Following a recent spike in the number of overdose deaths in Maine's largest city, Portland Police are reaching out to remind the public that there are resources available to help those at risk.
Portland Police Lieutenant Robert Martin says that since the beginning of the month, officers have responded to 11 overdoses and five overdose deaths in just the past two weeks. He says Portland averages 30 overdose deaths a year and that having five in such a short period of time is concerning.
“One of the things that really was pronounced to me was the fact that we have three people that are under the age of 30,” he says. “22, 24 and a 24-year old that were affected by this.Males and females are victims.”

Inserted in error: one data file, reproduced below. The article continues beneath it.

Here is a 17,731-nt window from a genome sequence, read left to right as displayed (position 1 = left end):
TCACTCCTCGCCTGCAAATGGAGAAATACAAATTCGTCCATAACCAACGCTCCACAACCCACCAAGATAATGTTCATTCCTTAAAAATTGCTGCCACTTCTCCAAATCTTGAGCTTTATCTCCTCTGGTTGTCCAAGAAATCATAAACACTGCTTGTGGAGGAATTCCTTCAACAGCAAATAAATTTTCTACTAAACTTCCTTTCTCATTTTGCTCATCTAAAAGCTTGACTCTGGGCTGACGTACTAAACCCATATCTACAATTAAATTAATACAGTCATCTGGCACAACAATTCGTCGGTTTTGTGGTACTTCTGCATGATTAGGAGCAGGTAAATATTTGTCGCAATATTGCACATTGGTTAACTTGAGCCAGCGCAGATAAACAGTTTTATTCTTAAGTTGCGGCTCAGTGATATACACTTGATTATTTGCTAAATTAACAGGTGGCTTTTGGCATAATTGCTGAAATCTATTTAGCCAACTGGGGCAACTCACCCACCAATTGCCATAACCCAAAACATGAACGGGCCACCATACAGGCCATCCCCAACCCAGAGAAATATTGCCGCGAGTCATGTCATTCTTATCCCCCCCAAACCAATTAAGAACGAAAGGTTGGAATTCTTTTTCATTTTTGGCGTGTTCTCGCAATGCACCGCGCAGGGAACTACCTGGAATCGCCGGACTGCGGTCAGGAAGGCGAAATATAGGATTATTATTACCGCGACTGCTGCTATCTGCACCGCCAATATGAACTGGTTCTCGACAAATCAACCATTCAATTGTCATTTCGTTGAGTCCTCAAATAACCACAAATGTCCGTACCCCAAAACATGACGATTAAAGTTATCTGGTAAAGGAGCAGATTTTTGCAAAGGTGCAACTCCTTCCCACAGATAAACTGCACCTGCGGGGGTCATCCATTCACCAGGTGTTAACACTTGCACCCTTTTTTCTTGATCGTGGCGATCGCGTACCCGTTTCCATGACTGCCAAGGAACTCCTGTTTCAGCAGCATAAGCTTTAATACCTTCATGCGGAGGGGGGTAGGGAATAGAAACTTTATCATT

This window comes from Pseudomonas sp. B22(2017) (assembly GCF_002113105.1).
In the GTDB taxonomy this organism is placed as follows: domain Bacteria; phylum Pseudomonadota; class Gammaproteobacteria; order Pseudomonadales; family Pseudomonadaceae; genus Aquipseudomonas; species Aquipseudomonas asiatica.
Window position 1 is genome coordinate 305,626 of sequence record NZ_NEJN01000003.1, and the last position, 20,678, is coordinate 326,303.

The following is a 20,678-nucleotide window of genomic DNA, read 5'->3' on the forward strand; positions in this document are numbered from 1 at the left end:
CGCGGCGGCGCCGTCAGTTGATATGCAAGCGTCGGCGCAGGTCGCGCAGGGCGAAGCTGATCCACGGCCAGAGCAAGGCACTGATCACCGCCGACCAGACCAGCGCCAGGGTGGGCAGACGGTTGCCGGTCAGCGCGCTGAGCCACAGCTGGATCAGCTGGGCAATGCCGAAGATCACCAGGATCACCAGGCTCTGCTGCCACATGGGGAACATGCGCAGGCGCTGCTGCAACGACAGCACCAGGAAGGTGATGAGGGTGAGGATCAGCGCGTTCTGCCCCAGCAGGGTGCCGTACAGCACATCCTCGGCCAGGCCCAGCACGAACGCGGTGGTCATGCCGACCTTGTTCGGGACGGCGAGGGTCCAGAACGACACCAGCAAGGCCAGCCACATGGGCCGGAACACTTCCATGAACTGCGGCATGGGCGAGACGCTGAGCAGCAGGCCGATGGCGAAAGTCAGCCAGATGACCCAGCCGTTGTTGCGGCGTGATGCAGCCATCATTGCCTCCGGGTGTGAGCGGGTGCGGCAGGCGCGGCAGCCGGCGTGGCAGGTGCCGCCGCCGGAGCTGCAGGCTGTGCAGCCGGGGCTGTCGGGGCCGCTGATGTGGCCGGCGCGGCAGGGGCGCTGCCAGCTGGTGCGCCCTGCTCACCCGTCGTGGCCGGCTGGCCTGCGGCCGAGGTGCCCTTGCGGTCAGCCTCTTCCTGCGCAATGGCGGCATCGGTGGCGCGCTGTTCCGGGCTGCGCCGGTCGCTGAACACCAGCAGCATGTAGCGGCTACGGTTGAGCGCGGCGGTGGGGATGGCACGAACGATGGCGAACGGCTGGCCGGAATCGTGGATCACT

Martin says 20 years ago these types of overdoses usually involved older males.
“You know we're seeing young kids 18, teenagers that are engaging in the use of opiods and other substances to the level that we haven't seen before.”
Martin also says it's hard to identify one substance as the problem.
“In a lot of these cases there's more than one drug that are being used, so a combination of the effects could be what's causing this, too.”
Martin credits the prevalence of the overdose reversal drug Narcan with keeping death rates down. He says among the resources available to substance users or their loved ones are programs offered by Portland Public Health, and he says his department has a liaison who works to get people into treatment programs and who advocates on their behalf.
Updated 5:22 p.m. Jan. 24, 2020